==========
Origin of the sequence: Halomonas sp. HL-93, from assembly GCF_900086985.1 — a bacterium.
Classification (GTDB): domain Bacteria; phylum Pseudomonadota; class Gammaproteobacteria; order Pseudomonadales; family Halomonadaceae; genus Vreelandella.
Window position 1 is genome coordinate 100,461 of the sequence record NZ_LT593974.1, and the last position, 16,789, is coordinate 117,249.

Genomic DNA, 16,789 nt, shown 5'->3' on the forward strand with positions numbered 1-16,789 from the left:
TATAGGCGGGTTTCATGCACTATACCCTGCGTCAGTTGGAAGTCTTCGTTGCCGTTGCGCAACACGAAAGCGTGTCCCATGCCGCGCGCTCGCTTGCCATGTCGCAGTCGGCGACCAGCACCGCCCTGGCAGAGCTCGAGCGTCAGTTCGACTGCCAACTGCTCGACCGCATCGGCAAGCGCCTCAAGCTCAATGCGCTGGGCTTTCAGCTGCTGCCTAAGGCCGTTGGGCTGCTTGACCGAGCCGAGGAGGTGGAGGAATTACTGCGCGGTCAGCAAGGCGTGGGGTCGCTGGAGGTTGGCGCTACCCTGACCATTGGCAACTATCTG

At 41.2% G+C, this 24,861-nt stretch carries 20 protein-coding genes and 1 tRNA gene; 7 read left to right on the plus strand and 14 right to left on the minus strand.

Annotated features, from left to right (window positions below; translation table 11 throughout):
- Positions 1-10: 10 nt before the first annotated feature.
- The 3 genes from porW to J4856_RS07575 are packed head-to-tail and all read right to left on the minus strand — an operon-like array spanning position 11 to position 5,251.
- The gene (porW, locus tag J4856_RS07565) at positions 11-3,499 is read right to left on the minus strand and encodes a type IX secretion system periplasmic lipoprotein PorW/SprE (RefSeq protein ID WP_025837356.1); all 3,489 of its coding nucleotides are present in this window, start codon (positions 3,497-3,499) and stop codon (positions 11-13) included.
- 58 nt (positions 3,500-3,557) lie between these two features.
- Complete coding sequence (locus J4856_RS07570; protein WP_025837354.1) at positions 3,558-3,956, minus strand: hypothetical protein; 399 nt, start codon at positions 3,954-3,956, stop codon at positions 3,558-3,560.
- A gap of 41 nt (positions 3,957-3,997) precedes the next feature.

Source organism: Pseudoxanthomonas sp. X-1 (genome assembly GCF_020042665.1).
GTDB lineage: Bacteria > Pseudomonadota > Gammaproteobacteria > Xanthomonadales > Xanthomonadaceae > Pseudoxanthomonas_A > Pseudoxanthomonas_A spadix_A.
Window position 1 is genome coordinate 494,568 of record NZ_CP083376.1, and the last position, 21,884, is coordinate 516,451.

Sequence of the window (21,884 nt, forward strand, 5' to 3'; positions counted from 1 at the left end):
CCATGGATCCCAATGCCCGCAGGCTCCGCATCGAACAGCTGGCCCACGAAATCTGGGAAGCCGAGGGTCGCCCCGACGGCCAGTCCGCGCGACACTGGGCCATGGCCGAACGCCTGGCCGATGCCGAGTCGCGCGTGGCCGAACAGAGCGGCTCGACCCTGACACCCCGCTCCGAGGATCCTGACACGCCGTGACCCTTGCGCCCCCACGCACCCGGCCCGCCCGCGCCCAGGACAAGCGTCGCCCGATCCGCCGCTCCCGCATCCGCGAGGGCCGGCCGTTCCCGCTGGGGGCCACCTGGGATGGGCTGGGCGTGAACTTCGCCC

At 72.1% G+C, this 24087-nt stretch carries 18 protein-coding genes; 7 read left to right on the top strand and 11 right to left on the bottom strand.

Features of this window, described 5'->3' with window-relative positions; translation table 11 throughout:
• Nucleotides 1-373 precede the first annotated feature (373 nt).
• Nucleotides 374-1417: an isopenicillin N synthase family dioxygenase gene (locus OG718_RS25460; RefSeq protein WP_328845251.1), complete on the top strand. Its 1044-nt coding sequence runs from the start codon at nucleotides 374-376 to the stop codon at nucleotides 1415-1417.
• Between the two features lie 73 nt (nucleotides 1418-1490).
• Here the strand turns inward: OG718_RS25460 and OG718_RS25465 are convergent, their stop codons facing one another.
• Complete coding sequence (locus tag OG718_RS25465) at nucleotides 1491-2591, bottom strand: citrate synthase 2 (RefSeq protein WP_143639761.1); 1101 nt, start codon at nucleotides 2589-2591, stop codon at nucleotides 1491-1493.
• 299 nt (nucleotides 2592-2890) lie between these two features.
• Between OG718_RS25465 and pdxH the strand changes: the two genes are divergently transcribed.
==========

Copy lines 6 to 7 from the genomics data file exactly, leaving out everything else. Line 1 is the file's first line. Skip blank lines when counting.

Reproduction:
At 41.2% G+C, this 24,861-nt stretch carries 20 protein-coding genes and 1 tRNA gene; 7 read left to right on the plus strand and 14 right to left on the minus strand.

Annotated features, from left to right (window positions below; translation table 11 throughout):